When looking out a car, there are a few things to keep in mind:
A seller should be able to provide you with a history of any servicing or repair work performed. Inquire whether the vehicle has been in any serious accidents or if any important parts have been changed.
You can check the car’s credentials through your local government transportation authority, such as whether the registration is current, whether it has been reported stolen or written off, and whether there is a registered security interest showing money is still owed on the vehicle.
Consider how much it will cost to register the vehicle. If the registration is due soon after the sale, you may be able to haggle the price down.
A vehicle should have a roadworthy certificate. Obtain a Roadworthy Certificate from the seller to show this, and double-check that the date is current.
Investing in an independent inspection is strongly suggested, and it can help you resolve any concerns you may have regarding the vehicle. Insurance companies, organizations such as the NRMA in New South Wales, the RACV in Victoria, the AANT in the Northern Territory, the RACQ in Queensland, the RAA in South Australia, the RACT in Tasmania, the RAC in Western Australia, or an independent mechanic in your area can conduct these inspections on your behalf.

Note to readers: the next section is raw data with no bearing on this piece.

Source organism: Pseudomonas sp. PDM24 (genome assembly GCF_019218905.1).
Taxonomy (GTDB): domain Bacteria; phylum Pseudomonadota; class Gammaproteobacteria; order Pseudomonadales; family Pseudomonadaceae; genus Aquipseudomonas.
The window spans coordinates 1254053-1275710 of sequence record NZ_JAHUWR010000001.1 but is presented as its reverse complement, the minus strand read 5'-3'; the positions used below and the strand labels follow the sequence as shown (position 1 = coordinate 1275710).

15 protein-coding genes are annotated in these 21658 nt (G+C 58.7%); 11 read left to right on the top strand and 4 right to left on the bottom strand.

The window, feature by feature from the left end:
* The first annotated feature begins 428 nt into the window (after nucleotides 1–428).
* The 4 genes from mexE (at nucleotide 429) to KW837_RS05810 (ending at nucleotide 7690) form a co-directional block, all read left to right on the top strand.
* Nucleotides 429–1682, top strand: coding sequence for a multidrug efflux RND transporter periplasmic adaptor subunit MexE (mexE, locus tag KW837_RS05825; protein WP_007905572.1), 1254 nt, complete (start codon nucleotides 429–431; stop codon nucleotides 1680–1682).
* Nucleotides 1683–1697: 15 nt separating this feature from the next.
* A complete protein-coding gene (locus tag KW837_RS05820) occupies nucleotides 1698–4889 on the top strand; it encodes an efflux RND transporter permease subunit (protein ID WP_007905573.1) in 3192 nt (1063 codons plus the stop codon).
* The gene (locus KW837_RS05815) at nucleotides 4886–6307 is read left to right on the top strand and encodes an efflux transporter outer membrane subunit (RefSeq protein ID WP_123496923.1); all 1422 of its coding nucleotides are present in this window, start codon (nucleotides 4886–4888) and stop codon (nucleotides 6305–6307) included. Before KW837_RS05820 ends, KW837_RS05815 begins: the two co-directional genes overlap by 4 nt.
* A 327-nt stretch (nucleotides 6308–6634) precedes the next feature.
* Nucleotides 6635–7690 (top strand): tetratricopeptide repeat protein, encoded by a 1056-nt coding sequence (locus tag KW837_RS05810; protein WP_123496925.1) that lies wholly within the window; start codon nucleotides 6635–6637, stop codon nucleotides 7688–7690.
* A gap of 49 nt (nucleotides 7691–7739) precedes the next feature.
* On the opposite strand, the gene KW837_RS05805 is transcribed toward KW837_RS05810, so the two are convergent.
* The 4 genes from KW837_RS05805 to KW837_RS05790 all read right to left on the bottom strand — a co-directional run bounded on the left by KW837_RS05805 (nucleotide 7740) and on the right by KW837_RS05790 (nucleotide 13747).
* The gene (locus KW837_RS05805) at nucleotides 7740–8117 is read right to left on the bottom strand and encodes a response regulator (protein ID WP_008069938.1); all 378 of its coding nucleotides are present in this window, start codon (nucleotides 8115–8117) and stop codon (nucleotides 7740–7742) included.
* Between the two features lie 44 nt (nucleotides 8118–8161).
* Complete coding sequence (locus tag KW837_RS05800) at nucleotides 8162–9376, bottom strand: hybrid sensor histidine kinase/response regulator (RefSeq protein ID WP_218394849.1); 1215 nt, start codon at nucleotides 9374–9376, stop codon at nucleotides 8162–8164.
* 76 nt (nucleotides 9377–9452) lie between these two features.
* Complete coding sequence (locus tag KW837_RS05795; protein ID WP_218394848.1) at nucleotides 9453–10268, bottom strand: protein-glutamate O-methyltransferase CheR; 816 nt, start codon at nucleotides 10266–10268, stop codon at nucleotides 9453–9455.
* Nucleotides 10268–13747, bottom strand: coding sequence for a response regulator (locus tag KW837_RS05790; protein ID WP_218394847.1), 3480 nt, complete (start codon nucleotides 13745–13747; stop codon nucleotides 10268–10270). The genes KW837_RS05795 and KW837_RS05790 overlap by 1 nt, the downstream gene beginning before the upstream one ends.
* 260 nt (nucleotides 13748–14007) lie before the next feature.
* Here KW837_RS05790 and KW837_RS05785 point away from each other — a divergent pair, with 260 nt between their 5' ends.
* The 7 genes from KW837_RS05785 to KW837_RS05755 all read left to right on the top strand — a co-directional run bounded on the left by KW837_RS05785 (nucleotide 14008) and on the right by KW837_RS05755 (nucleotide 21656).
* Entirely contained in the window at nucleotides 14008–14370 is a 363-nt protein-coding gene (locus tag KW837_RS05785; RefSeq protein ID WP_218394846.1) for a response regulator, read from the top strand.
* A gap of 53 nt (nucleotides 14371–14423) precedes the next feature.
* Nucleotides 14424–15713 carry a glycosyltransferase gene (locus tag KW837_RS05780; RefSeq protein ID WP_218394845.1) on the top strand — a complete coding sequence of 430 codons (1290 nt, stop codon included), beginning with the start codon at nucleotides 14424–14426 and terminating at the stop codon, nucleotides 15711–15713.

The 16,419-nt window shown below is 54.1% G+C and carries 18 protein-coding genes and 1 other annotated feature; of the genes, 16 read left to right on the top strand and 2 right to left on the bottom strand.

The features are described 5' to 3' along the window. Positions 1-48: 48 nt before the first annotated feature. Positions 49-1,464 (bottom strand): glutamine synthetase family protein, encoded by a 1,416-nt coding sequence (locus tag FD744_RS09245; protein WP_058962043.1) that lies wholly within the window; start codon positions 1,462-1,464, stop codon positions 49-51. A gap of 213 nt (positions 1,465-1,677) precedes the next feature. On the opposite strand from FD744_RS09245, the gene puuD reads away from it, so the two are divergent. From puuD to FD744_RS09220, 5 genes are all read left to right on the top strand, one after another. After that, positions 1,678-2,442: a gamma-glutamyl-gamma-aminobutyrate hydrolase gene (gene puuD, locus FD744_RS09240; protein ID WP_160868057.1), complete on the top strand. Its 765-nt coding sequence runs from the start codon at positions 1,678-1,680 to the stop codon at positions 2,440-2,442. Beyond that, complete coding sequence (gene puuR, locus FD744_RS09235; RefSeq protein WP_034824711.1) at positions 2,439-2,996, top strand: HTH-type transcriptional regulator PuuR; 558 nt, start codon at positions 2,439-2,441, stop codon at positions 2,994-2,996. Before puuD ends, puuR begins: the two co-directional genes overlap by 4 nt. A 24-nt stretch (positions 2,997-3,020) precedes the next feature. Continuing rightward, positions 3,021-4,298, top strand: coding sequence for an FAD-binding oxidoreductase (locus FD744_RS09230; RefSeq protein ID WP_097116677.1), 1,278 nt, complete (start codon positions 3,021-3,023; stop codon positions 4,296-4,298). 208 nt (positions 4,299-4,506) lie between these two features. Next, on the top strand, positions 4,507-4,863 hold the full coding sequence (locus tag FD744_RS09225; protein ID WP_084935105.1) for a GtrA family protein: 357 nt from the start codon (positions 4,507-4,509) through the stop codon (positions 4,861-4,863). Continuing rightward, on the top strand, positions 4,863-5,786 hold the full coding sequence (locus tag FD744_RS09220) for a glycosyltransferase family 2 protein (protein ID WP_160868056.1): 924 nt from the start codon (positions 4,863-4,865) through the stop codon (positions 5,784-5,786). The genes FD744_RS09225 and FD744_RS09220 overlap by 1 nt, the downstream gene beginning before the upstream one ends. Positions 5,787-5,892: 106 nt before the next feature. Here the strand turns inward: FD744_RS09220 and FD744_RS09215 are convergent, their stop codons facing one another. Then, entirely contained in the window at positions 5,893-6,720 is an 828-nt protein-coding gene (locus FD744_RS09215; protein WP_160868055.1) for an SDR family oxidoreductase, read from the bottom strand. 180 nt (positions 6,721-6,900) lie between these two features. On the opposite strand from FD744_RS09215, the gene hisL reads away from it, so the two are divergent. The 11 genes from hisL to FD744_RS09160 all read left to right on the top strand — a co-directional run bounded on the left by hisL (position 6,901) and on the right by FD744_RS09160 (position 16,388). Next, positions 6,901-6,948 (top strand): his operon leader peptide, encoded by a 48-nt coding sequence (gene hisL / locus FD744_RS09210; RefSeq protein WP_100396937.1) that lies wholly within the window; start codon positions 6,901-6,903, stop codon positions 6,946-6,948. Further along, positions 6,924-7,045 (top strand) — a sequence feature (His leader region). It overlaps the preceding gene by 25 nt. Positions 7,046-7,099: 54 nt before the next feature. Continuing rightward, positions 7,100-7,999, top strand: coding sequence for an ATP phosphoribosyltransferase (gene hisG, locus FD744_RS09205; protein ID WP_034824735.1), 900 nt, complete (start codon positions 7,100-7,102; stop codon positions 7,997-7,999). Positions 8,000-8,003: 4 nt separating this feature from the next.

A car’s engine may typically last between 200000 and 300000 kilometres before failing, therefore aim for the shortest distance travelled. The average person travels around 20000 kilometres each year. Examining the service manual is a fantastic approach to acquiring a feel for the vehicle.
The safety aspects of a car should be carefully evaluated. Is it equipped with airbags? If so, how many are there? What’s the status of the brakes? If you’re buying a used car, make sure you get an independent vehicle examination to rule out any problems.